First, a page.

Easy Mountaineering

Crater Lake National Park, Oregon, 1918

 Easy Mountaineering

Crater Lake National Park offers the mountain climber a novel field and many heights, some of which can be reached without great exertion; good horse trails and roads available for autos lead to several prominent summits. Union Peak and Scott Peak are perhaps the most remarkable. Union Peak, 7,698 feet above sea level, is about ten miles southwest of Crater Lake Lodge, and can be reached by saddle animals to within a quarter of a mile of its conical top. The last 700 feet is very steep, but the footing is secure. Unlike most of the mountains in this region, Union Peak is not a cinder cone, but the solid core of an ancient volcano. The view embraces the entire park The trail to Bald Top extends beyond Union Peak three miles, but it is very rough and steep. Scott Peak, 8,938 feet, is to the east, twenty-two miles from Crater Lake Lodge, and rises 700 feet above any other point in the vicinity of Crater Lake It is reached by auto to Cloud Cap, thence two miles by foot trail. There is an excellent trail to the to s of Garfield Peak, 8,060 feet, one and a quarter miles east of The Lodge. It can be made by foot or saddle animal. From its summit, which overlooks the lake, can be seen the Klamath Lake region to the south and the green valley of the Wood River. The lofty snow-capped peaks of Mt. McLoughlin and Mt. Shasta loom beyond. Mount Thielson, 9,178 ‘feet, and Diamond Lake are seen to the north of Crater Lake, a region which it is proposed to include in a Greater Crater Lake National Park.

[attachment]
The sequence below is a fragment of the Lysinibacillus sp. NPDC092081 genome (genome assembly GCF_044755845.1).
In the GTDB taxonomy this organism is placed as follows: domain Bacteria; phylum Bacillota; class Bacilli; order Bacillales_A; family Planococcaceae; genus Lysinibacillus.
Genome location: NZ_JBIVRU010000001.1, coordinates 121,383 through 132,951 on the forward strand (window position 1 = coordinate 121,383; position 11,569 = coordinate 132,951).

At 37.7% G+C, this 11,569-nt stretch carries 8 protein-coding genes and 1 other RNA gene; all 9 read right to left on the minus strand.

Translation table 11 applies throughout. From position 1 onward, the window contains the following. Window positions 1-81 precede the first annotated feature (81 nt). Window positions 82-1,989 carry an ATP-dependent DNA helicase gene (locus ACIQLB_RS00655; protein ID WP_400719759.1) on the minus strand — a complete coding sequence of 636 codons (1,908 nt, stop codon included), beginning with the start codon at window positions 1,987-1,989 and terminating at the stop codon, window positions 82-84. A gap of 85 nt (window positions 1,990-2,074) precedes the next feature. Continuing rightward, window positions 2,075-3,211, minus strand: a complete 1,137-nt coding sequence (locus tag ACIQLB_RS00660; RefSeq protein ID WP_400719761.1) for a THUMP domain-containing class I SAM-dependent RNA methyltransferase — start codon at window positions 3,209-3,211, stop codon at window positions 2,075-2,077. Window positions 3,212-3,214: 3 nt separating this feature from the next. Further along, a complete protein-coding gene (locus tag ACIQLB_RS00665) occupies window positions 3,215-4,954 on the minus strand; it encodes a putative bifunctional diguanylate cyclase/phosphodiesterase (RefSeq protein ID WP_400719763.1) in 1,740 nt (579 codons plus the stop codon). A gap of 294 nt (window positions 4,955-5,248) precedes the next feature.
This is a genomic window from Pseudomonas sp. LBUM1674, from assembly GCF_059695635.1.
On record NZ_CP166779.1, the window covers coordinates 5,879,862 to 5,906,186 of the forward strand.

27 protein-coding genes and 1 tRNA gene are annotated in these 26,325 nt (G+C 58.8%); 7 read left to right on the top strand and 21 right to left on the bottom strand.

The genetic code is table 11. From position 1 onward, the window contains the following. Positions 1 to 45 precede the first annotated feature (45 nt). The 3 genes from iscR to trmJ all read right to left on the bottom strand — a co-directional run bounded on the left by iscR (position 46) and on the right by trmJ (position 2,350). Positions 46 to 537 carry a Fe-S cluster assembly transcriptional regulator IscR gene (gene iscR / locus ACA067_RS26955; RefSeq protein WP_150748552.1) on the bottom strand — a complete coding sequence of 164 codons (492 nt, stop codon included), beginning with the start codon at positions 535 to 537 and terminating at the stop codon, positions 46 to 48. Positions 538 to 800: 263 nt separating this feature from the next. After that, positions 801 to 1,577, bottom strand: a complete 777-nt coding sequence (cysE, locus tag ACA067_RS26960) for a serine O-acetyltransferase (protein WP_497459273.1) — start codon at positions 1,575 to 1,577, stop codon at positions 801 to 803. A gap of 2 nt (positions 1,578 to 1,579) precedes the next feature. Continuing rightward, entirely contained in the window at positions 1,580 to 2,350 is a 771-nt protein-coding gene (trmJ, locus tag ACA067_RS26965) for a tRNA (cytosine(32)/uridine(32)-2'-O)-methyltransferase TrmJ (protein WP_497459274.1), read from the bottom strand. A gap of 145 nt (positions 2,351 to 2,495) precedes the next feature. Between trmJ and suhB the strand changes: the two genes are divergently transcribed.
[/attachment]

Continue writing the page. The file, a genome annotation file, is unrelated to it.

The Watchman, five miles north of The Lodge, and Glacier Peak, 8,156 feet, six miles north and the highest peak on the rim, are on the east side of the lake, and each is reached by auto and easy foot trails. Vidae Cliff, on the rim, rises three miles east of The Lodge, and has a good horse trail to the top, distance seven miles.

A complete list of the principal points of interest, with heights and distances, is shown on another page.

Horse trails lead to mountain heights and to many vantage points upon the rim.


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